Now Sree Padmanabhaswamy Temple is the world’s richest Hindu temple. As of now, the Balaji temple in Tirupati in Andhra Pradesh is believed to be the richest temple in the country, followed by Shirdi Sai Baba shrine in Maharashtra.
A vast treasure trove of gold coins, jewels and precious stones were unearthed at a Hindu temple in Trivandrum, India. The opening of four vaults reveals a vast bounty that unofficial estimates at 22 billion US dollars (1,00,000 Crores).
16th-century Anantha Padmanabhaswamy temple is located in Trivandrum, capital of India’s southern Kerala state. The discovery has instantly turned the 16th-century Sree Padmanabhaswamy Temple into one of the wealthiest religious institutions in the country.
The treasures unearthed so far include statues of gods and goddesses made of solid gold and studded with diamonds, rubies and emeralds, crowns and necklaces, all given as gifts to the temple over the centuries.
The $22 billion figure is double India’s 2011-2012 education budget. The vaults were opened for inspection after a local activist filed a case that reached the Supreme Court alleging the temple’s authorities were not properly tending to the site’s security. And now some in the traditionally leftist state of Kerala where the temple is located are calling for the hoard to be handed over to the government in order to be dispensed in the public interest.
Sree Padmanabhaswamy Temple History:
The Sree Padmanabhaswamy Temple has been around for nearly a millennia, but gained its real luster by the 18th century, when it was patronized by the powerful monarchs of the local state of Travancore. Not long after decisively defeating a Dutch army in the 1741 Battle of Colachel, Marthanda Varma, king of Travancore, set about building the towering structure that defines Sree Padmanabhaswamy to this day and dubbed himself and all those in his lineage servants of Padmanabha, another name for the Hindu god Vishnu. Ever since, the prestige of the temple and Travancore’s royal dynasty has been entwined, the latter deriving a fair amount of symbolic power from their connection to the former.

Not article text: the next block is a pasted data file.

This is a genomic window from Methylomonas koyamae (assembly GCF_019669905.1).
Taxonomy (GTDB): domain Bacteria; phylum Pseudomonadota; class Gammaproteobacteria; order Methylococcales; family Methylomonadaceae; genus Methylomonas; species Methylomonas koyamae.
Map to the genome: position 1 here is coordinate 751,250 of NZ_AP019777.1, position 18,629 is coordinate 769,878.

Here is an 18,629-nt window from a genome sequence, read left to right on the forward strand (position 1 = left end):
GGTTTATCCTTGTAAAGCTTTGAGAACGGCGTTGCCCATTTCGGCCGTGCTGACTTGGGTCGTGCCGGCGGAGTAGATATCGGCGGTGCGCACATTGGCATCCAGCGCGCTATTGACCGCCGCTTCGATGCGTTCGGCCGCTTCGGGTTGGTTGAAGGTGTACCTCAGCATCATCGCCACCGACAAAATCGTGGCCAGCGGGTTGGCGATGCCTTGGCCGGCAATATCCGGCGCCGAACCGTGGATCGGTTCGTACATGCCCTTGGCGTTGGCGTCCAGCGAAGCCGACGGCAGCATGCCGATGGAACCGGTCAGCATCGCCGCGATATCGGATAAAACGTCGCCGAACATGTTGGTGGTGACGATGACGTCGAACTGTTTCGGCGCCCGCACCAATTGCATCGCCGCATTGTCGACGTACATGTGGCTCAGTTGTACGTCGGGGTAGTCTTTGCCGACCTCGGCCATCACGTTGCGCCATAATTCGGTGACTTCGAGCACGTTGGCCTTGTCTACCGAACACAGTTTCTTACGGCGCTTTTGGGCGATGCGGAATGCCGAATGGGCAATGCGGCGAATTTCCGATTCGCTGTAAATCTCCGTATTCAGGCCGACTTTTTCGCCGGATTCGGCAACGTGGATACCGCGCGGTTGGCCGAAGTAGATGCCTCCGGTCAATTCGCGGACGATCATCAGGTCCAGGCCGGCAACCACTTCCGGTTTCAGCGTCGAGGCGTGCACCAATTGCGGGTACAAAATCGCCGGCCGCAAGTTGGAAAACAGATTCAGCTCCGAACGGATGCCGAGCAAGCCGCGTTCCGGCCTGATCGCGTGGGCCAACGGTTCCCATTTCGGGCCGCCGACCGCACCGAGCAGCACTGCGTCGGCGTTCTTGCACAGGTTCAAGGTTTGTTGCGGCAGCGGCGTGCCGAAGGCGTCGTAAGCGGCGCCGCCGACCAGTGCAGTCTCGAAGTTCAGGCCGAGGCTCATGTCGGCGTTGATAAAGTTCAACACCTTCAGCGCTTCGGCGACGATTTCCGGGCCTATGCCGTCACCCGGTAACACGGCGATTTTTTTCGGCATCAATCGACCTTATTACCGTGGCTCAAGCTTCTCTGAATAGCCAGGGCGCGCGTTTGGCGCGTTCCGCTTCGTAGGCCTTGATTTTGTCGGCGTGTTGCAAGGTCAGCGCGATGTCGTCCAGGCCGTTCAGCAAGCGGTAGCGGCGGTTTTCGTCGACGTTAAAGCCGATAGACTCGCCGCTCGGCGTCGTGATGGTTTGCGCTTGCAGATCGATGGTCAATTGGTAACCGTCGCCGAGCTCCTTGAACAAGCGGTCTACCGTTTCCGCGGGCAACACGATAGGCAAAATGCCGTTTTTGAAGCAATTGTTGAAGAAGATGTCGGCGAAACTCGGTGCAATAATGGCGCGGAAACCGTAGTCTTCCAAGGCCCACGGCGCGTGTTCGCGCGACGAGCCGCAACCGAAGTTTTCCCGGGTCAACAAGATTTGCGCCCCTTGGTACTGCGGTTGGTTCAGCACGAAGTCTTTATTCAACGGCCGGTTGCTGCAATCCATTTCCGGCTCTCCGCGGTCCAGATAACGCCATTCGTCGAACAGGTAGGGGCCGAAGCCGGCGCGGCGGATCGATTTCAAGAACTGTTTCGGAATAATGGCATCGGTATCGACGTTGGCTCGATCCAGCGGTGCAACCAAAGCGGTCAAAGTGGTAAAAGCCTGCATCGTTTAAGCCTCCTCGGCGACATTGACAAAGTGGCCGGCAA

After Indian independence in 1947 and the dissolution of its many semi-independent princely states, it’s suspected that much of the royal dynasty’s considerable wealth was funneled into the temple and that, combined with decades of accumulated donations, has created this extraordinary treasure trove. The descendants of the house of Travancore still supervise the trust that administers Sree Padmanabhaswamy temple, but, unlike some of India’s other disparate (and defunct) royal families, appear to have been rather careful about their bequest, keeping it in the dark and under lock and key for decades.
That fastidiousness will likely dampen whatever political flames are sure to spark after this treasure’s unearthing. In India, home to virtually all the world’s religions, contests over holy sites are always hot-button issues, and often sadly a matter of life and death. Some among the country’s Hindu far-right still invoke in present political discourse the 11th century sacking of the great (and wealthy) temple at Somnath in western India by Muslim invaders, among other historical grievances. But it’s unlikely the hoard at Sree Padmanabhaswamy will be carted off — though one can only hope that both state and temple authorities find a means to bring such reportedly exquisite treasures safely to light, for all to see.